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Extrasolar Planets and Astrobiology Hardcover – August 14, 2008

ISBN-13: 978-1891389559 ISBN-10: 1891389556

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Product Details

  • Hardcover: 490 pages
  • Publisher: University Science Books (August 14, 2008)
  • Language: English
  • ISBN-10: 1891389556
  • ISBN-13: 978-1891389559
  • Product Dimensions: 1.4 x 7.6 x 9.1 inches
  • Shipping Weight: 2.4 pounds (View shipping rates and policies)
  • Average Customer Review: 4.8 out of 5 stars  See all reviews (6 customer reviews)
  • Amazon Best Sellers Rank: #1,126,632 in Books (See Top 100 in Books)

Editorial Reviews

Review

Scharf's coverage of exoplanets is quite wonderful and will be very valuable for classes. I enjoyed reading this presentation. --Geoff Marcy, University of California, Berkeley

I like this book very much. The writing style is clear and engaging and it provides more physics than most texts on astrobiology. --Debra Fischer, San Francisco State University

About the Author

Caleb Scharf was born and educated in England. He received his B.Sc. in Physics from Durham University, and his PhD in Astronomy from the University of Cambridge. Following postdoctoral work in X-ray astronomy and observational cosmology at the NASA Goddard Space Flight Center and the Space Telescope Science Institute in Maryland, he has been a research scientist at Columbia University, New York. He is currently Director of the multidisciplinary Columbia Astrobiology Center. His research interests include the study of exoplanets, exomoons, and the nature of environments suitable for life.

More About the Author

Dr. Caleb Scharf is Director of Astrobiology at Columbia University, and has an international reputation as a research astrophysicist, and as a lecturer to college and public audiences. The UK's Guardian newspaper has listed his blog Life, Unbounded, as one of their "hottest science blogs," while an editor at Seed Magazine called it "phenomenal. Informed, fresh, and thoughtful." Scharf is author and co-author of more than 100 scientific research articles in astronomy and astrophysics.

His book 'The Copernicus Complex' (September 2014) is a sweeping investigation of the latest scientific thinking on the age-old question of the significance and uniqueness of life on Earth.

Praise for 'Gravity's Engines' (2012):

One of The Barnes and Noble Review Editors' Picks: Best Nonfiction of 2012

Selected by The Christian Science Monitor as one of "21 smart nonfiction titles we think you'll enjoy this summer"

Selected by The New Scientist as one of 10 books to look out for in 2012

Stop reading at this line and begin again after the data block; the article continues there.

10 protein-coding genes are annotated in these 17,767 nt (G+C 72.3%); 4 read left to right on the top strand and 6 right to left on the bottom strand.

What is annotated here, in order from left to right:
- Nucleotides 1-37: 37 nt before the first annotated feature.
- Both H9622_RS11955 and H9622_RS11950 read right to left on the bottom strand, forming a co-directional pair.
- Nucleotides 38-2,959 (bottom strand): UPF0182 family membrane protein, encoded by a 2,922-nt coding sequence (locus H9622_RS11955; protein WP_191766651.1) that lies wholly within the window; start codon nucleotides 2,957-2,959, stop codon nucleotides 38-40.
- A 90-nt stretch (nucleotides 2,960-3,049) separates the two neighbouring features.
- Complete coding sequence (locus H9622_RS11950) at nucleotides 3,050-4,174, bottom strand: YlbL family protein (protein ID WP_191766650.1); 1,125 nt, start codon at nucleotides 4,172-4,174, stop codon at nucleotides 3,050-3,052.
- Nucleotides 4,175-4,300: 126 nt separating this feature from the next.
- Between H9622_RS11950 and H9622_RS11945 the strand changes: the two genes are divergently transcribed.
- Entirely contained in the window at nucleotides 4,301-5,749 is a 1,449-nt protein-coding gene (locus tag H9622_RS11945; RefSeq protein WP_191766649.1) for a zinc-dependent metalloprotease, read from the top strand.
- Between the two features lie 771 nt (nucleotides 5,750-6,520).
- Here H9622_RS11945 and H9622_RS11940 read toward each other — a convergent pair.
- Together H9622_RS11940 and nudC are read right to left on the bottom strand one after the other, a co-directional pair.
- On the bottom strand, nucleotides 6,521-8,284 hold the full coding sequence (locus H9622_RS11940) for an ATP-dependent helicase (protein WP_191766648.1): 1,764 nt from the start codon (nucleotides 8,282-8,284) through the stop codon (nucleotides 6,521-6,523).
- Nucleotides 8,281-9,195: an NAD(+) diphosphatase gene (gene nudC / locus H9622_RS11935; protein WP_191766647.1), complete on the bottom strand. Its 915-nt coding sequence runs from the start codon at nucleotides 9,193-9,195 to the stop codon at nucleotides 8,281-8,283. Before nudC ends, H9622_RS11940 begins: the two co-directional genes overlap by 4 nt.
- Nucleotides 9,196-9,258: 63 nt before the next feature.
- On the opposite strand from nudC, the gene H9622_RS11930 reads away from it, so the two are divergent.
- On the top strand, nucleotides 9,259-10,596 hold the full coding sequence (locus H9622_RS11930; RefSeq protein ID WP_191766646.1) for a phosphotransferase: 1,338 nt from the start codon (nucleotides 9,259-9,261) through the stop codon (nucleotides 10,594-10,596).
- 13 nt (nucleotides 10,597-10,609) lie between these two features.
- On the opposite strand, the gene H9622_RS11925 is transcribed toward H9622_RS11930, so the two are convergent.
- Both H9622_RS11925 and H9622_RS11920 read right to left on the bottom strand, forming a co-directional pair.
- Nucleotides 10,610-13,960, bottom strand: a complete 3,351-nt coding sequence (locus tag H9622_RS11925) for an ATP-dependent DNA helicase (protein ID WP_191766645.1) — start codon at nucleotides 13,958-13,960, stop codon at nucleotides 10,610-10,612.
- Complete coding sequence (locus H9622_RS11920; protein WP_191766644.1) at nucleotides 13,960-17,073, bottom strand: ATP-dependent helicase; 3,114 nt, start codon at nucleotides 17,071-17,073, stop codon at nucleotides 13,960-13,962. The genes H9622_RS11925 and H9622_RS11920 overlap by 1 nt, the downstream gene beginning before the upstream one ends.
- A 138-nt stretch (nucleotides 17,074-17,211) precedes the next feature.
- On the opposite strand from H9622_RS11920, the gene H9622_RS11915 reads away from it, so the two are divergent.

"Paperback Pick of the Week"--The Guardian

"In Gravity's Engines, Caleb Scharf deftly tells you all you wanted to know about Black Holes, as well as all you never knew you wanted to know. By the end of the book your conclusion will surely match mine: Black holes are terrifying yet awesome constituents of the cosmos."
--Neil deGrasse Tyson, Director of the Hayden Planetarium at the American Museum of Natural History, author of Space Chronicles and Death by Black Hole


"Scharf makes vivid the mind-boggling nature of the universe . . . [there are] bright beams of knowledge coming from this excellent book."
--Wall Street Journal

"This is a book that is rich in the poetry of scientific language . . . [N]ot only does [Scharf] know more about the universe than you or I do, he knows how to transmit his knowledge by deft use of analogy."

--The Guardian

"To call this an absorbing read is an understatement. I felt dreamily transplanted . . . When I did emerge from the book to look up at the summer stars, the night seemed more brightly lit, slightly more known but also more awesome, more wonderfully strange."
--The Barnes & Noble Review

"With Gravity's Engines, Caleb Scharf establishes himself as one of the finest space storytellers."
--The Christian Science Monitor

"Using rich language and a brilliant command of metaphor, [Scharf] takes on some of the most intricate topics in theoretical and observational astronomical research. He weaves a wonderfully detailed tapestry of what modern astronomy is all about, from the complexities of cosmic microwave background studies to the X-ray mapping of galaxy clusters."
--Nature

"[H]eady stuff, but luckily for readers . . . who lack a deep understanding of cosmology, Scharf populates his book with images and colorful metaphors."
--The Chronicle of Higher Education